Definition of provocative in English:

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provocative

Pronunciation: /prəˈväkədiv/

adjective

1Causing annoyance, anger, or another strong reaction, especially deliberately: a provocative article his provocative remarks on race
More example sentences
  • I feel fairly sure that your article was deliberately provocative.
  • The FBU believe that the government is being deliberately provocative, and it is difficult not to share the view.
  • To be deliberately provocative, I asked him to call this period the Toronto new wave.
Synonyms
annoying, irritating, exasperating, infuriating, maddening, vexing, galling;
insulting, offensive, inflammatory, incendiary, controversial
informal aggravating, in-your-face
1.1Arousing sexual desire or interest, especially deliberately.
Example sentences
  • The fashion industry dresses them in sexually provocative clothing.
  • Underneath his carping about provocative dress is a jealous and irrational partner.
  • When I opened them a tall, brunette woman in a provocative green dress stood before me.
Synonyms
sexy, sexually arousing, sexually exciting, alluring, seductive, suggestive, inviting, tantalizing, titillating;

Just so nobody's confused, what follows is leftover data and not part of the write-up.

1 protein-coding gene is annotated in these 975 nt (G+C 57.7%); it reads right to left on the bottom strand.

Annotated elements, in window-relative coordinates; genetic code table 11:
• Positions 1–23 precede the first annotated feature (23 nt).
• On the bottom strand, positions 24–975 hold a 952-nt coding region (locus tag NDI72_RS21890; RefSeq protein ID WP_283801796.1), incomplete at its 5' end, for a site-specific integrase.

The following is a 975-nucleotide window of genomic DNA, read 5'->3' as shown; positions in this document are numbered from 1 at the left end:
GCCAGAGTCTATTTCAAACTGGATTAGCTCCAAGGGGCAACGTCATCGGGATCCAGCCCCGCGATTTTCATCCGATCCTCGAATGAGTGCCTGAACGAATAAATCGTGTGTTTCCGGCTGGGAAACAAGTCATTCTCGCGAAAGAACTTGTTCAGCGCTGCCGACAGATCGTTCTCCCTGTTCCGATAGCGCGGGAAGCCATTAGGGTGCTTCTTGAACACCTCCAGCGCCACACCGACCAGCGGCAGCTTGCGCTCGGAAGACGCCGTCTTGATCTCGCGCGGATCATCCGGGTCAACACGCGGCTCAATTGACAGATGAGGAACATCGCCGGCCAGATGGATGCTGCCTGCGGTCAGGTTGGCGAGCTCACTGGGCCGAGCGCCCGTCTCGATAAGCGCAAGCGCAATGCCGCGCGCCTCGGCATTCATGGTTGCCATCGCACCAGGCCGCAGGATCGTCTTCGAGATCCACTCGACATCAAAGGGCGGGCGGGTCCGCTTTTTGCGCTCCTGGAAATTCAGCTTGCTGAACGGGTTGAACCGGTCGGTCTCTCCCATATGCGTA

indecent, pornographic, indelicate, immodest, shameless;
erotic, sensuous, slinky, coquettish, amorous, flirtatious
informal tarty, come-hither

Derivatives

provocativeness

noun
Example sentences
  • Although Foster does have a slight grumble at the ‘curiously late’ analysis of Ireland's entry into the EU, he welcomes the provocativeness of Ferriter's analysis of the transformation throughout the century in question
  • When a modern artist or filmaker makes a work criticising Christianity or capitalism the BBC usually goes out of its way to explain the rationale for its provocativeness.
  • In this regard, there is a recurrent provocativeness in Weick's analyses, coupled with an impish spirit that often dances beneath his elegant prose.

Origin

Late Middle English: from Old French provocatif, -ive, from late Latin provocativus, from provocat- 'called forth, challenged', from the verb provocare (see provoke).

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